Alex Pappademas: The thing that genuinely saddens me about the era of carefully quality-controlled fan-service-calibrated superhero-movie-making/marketing is that we'll never get another "Batdance." Kitschy, shrieky, underratedly funky, thoroughly off-message in terms of the dark, brooding post–Frank Miller vision of the movie it was nominally cross-promoting, basically unconcerned with Batman and/or the Joker except as a metaphor for Prince's own desire to be two different people so he could sleep with five Kim Basinger lookalikes at once (and then blow up an electric chair), this code-black spoiler alert in the form of a housequake was as inexplicable then as it is unthinkable now. It's hard to even imagine what the contemporary equivalent would be — a Nicki Minaj Avengers song that made incoherent sample-salad of half the dialogue from Joss Whedon's script, I guess, with Nicki strutting around in the video dressed as a half-Loki/half–Iron Man sex-imp — and harder to imagine the person who signed off on it not getting fired, or institutionalized.
Don't you kind of wish something like the above-mentioned hypothetical Nicki song existed?
Doesn't the "Batdance" video — a purple fever dream of the Dry-Ice Capades, blocked from YouTube for some Princely reason but available in its insane entirety thanks to the scofflaws at Dailymotion — make you long for a time when the giant-summer-movie marketing machine occasionally burped out genuinely bizarre pop-cultural objects, as opposed to insurance-company commercials and Captain America-logo narc-at-the-rave hats?
Was there ever an actual "Batdance" dance, or were you just supposed to, like, jump around the club doing air-cape moves and shouting catchphrases?
Is this not the greatest LyricsFreak page in the history of the Internet?
Who's gonna stop 200 balloons? (Nobody! Let's do it!)
"Batdance" came out weeks before the '89 Batman movie did, and it horrified a lot of the same Bat-purists who were worried that Tim "Pee-Wee's Big Adventure" Burton would play the material for po-mo yuks. But it became Prince's first no. 1 single since "Kiss" three years earlier. America might not have known what it meant to "put the seven-inch in the computer," but we apparently suspected it was something we'd want to do. Burton's Batman ended up doing OK, and "Batdance" became a culture-transcending universal language. Seriously, click on this link, start around 4:00, and prepare to cross "FREAK THE FUCK OUT" off your to-do list for today.
Mark Lisanti: Hey, kids: If you ever doubt for a minute that you're living in the Golden Age of superhero movies, consider Condorman. In 1981, this was state-of-the-art superheroing, and I promise you that this is not a viral video cooked up by College Humor to parody the genre, this is an actual movie I saw in an actual movie theater when I was 7 years old. And I was very excited to do so. Yes, the budget was below that of a Smallville bottle episode, and yes, the special effects have been surpassed by those generated by that iPhone app where you can blow shit up from your pocket, but there was a touching purity to this chintzy garbage. Eh, who am I kidding. This stuff totally blew. I hate my stupid childhood!!!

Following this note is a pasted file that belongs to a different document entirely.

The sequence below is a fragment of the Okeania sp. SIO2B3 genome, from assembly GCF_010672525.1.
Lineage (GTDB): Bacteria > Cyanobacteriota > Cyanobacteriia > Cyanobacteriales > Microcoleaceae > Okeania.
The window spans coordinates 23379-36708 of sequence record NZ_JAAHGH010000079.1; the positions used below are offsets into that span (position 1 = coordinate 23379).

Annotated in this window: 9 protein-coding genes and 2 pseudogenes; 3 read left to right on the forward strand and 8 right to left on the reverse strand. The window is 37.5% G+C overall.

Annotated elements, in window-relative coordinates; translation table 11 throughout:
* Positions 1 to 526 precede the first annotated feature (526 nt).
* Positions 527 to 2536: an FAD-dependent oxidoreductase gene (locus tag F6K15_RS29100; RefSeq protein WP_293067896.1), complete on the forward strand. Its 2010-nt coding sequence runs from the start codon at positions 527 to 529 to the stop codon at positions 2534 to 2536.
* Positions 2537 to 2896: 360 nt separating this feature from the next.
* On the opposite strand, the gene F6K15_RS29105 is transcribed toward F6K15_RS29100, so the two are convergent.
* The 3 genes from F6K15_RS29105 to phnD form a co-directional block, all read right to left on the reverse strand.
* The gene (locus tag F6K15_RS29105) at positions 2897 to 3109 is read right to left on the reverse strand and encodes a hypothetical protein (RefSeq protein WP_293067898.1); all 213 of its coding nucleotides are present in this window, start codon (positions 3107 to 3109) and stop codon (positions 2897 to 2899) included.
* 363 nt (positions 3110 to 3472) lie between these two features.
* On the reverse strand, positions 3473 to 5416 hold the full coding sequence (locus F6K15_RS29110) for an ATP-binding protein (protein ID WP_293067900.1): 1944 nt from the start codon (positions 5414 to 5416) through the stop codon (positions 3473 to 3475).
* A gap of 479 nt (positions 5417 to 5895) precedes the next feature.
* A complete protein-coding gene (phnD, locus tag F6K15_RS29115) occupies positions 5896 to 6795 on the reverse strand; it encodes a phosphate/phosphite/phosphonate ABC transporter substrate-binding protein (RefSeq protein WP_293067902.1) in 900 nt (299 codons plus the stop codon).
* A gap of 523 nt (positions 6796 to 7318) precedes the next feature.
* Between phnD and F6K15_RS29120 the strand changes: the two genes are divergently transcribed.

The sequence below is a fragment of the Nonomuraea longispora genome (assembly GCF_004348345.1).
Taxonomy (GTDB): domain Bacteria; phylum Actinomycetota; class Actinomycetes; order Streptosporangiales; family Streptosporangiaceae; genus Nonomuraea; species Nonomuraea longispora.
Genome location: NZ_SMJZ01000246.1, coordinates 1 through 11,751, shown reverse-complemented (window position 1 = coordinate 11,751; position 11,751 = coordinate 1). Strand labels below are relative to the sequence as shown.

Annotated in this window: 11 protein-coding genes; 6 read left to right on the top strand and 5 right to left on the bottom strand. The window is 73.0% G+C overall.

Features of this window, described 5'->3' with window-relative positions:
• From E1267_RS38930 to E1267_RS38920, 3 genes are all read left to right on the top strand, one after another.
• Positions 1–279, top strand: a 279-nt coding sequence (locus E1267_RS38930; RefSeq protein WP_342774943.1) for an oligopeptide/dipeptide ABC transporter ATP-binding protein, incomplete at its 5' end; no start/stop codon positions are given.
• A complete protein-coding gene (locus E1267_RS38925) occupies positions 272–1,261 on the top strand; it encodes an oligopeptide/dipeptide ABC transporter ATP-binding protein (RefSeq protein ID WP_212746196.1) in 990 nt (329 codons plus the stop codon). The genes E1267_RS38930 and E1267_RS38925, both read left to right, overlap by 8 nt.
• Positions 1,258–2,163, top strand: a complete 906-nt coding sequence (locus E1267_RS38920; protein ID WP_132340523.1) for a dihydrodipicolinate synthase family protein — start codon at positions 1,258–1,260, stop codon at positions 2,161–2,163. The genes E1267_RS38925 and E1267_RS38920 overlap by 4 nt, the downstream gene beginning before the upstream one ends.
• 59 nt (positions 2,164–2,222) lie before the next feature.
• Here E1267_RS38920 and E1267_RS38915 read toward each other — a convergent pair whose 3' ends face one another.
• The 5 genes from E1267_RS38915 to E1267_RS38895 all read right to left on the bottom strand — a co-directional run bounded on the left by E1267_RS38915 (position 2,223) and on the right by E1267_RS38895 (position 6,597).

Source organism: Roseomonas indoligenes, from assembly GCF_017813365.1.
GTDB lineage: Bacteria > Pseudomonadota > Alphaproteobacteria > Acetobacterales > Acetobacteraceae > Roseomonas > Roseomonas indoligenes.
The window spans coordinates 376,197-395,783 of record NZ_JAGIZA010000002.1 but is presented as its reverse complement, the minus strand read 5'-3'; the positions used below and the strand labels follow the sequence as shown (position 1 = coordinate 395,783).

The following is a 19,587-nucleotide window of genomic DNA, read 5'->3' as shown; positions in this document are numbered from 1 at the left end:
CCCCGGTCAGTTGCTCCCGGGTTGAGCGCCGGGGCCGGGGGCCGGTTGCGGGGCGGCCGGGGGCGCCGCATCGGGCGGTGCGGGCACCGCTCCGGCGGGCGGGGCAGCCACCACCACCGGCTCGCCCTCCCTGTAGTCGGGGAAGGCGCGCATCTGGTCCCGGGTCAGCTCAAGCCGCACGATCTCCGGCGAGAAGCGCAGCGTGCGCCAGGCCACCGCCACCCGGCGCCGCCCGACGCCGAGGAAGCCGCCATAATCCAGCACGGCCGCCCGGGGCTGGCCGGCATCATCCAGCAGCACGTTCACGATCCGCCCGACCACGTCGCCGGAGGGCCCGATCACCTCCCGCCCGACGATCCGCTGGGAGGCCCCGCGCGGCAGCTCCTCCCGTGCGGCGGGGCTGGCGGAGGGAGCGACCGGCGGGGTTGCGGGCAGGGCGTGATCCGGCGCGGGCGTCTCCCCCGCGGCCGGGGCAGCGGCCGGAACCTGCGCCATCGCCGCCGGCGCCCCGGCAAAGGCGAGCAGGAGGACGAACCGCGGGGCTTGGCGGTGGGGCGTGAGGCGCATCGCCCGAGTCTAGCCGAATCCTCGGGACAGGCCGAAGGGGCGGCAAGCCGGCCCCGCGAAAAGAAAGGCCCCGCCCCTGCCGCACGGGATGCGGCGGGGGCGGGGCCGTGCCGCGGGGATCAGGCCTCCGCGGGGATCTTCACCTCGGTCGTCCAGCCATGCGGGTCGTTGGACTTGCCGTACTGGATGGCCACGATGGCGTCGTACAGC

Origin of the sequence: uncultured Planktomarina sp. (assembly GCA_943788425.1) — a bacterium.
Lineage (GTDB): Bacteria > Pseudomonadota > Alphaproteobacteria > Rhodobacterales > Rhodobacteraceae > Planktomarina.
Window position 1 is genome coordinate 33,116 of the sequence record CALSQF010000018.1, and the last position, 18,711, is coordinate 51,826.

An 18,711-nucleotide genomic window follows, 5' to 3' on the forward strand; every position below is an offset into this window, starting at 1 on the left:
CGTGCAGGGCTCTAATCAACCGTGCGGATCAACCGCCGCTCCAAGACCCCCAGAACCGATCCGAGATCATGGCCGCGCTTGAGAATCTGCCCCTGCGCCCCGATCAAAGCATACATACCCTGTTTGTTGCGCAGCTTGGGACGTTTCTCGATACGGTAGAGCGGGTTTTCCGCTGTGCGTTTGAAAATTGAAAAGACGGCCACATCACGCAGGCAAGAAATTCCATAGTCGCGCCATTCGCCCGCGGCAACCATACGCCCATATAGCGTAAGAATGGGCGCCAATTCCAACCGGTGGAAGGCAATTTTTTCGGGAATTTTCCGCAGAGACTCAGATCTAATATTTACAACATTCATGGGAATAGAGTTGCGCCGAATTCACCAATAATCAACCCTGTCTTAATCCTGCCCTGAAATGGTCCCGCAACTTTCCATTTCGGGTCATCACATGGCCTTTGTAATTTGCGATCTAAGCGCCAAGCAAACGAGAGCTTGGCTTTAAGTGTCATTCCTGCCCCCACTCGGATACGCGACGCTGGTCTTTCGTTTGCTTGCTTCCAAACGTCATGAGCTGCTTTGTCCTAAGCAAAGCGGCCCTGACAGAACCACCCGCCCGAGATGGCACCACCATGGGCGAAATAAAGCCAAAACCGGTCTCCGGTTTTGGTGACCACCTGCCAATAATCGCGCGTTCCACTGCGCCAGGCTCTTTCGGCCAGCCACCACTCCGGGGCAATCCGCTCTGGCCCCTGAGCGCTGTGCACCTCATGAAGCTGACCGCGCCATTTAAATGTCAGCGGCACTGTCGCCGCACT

Misfits of Science
Andy Greenwald: In October of 1985 the only comics I was reading were either in the Sunday paper (I see you, Bloom County!) or concerned themselves with the logistics of a Sadie Hawkins dance. So without proper mutants in my life, I had to settle for pale imitations. Misfits of Science was an NBC action serial about super-powered outcasts who join together for the common good, only instead of a pet dragon they had Courtney Cox. (My memory may be fuzzy, but I believe her special ability involved dancing with Bruce Springsteen.)
Anyway, the adventures of these Not Brand Echh–Men only lasted four months, and while I remember almost nothing about what they did, I have very specific memories of telling everyone in second grade that Misfits was my favorite show. And why wouldn’t it be! There was a 7-foot-tall African American dude who could shrink on command and a mulleted Poochie-type who lived fast and shot pre-CGI lightning bolts out of his fingertips. Oh, and Alf’s dad was around too. Going by the above opening credits, everyone’s real super power was having three names — which only goes to show how deep the producers had to dig in whatever the '80s version of IMDB was to come up with their cut-rate cast. (“Hmmm, Kevin Hall isn’t available. But I can get you Kevin Peter Hall! Sound good? Great. Now let’s finish this blow.”) Also, listen closely: The theme song seems to have no words other than a cut-rate Martha Wash vibrato-scatting the word “science.”
I realize I’m not selling this very well but, trust me: It was pretty awesome to an 8-year-old. It also taught me an important lesson, one I carry with me to this day: With great power comes great responsibility. And with mediocre power comes the responsibility of getting your ass off the couch and buying "The Dark Phoenix Saga" to see this stuff done right.